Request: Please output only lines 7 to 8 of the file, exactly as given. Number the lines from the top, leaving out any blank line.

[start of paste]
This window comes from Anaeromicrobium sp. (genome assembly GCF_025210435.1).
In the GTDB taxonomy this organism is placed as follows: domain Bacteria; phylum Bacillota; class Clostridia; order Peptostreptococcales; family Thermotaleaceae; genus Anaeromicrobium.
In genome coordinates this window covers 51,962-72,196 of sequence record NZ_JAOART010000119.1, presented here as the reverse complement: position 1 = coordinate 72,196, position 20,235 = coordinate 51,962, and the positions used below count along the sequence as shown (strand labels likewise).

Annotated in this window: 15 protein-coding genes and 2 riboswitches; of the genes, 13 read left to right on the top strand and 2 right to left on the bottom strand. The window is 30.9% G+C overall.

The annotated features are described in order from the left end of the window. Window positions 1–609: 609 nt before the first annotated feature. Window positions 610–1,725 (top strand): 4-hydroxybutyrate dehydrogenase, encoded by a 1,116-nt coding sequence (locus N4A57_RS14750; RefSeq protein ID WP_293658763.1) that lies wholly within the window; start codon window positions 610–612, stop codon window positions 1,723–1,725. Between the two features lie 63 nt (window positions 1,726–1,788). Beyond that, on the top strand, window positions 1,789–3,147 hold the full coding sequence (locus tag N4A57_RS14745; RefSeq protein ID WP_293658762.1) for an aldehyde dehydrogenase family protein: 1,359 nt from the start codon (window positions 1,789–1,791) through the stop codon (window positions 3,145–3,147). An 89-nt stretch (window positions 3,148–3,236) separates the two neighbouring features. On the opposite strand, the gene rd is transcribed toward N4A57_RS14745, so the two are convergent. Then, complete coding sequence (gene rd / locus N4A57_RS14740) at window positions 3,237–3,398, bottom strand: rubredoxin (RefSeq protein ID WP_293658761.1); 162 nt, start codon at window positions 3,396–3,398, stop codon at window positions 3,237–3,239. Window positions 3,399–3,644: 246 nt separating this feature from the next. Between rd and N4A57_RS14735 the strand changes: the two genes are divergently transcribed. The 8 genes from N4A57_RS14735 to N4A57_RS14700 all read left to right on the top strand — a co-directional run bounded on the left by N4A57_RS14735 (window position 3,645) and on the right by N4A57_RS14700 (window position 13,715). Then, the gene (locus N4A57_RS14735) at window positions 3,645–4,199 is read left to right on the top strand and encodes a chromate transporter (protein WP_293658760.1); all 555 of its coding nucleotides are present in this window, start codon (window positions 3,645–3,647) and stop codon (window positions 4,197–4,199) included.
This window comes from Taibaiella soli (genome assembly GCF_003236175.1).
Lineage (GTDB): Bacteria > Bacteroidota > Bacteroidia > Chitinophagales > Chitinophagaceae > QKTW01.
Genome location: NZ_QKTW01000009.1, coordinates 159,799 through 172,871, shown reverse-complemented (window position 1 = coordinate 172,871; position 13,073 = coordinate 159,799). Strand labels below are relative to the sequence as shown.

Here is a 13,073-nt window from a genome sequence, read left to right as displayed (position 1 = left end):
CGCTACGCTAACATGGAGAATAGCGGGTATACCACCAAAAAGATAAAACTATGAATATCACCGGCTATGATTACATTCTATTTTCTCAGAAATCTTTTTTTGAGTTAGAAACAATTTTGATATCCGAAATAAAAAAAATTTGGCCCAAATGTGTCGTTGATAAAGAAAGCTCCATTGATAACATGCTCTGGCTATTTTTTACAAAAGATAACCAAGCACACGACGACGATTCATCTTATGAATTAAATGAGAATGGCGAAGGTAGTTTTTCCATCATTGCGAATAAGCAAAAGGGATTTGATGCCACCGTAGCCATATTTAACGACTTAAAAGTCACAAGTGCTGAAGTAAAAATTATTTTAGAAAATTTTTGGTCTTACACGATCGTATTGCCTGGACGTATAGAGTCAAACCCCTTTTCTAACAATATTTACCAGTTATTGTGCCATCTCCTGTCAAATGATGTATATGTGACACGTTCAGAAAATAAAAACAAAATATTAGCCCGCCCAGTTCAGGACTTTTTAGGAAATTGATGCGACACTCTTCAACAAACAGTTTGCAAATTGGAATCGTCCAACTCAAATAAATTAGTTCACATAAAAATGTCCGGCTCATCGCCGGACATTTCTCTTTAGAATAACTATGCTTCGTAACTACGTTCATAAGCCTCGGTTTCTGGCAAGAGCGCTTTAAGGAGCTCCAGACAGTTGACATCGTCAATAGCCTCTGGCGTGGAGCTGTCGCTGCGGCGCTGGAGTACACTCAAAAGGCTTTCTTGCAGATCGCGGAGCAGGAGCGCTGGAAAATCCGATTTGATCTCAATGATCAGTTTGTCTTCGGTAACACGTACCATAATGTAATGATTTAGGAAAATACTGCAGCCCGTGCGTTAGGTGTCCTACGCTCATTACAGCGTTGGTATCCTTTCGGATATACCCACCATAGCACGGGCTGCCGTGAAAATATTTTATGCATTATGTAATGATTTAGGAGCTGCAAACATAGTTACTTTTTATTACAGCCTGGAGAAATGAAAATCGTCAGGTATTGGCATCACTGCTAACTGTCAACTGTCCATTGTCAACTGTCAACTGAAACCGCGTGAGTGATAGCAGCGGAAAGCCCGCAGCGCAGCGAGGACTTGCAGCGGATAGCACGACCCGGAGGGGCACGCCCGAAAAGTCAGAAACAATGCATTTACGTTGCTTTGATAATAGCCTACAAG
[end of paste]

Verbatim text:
Lineage (GTDB): Bacteria > Bacteroidota > Bacteroidia > Chitinophagales > Chitinophagaceae > QKTW01.
Genome location: NZ_QKTW01000009.1, coordinates 159,799 through 172,871, shown reverse-complemented (window position 1 = coordinate 172,871; position 13,073 = coordinate 159,799). Strand labels below are relative to the sequence as shown.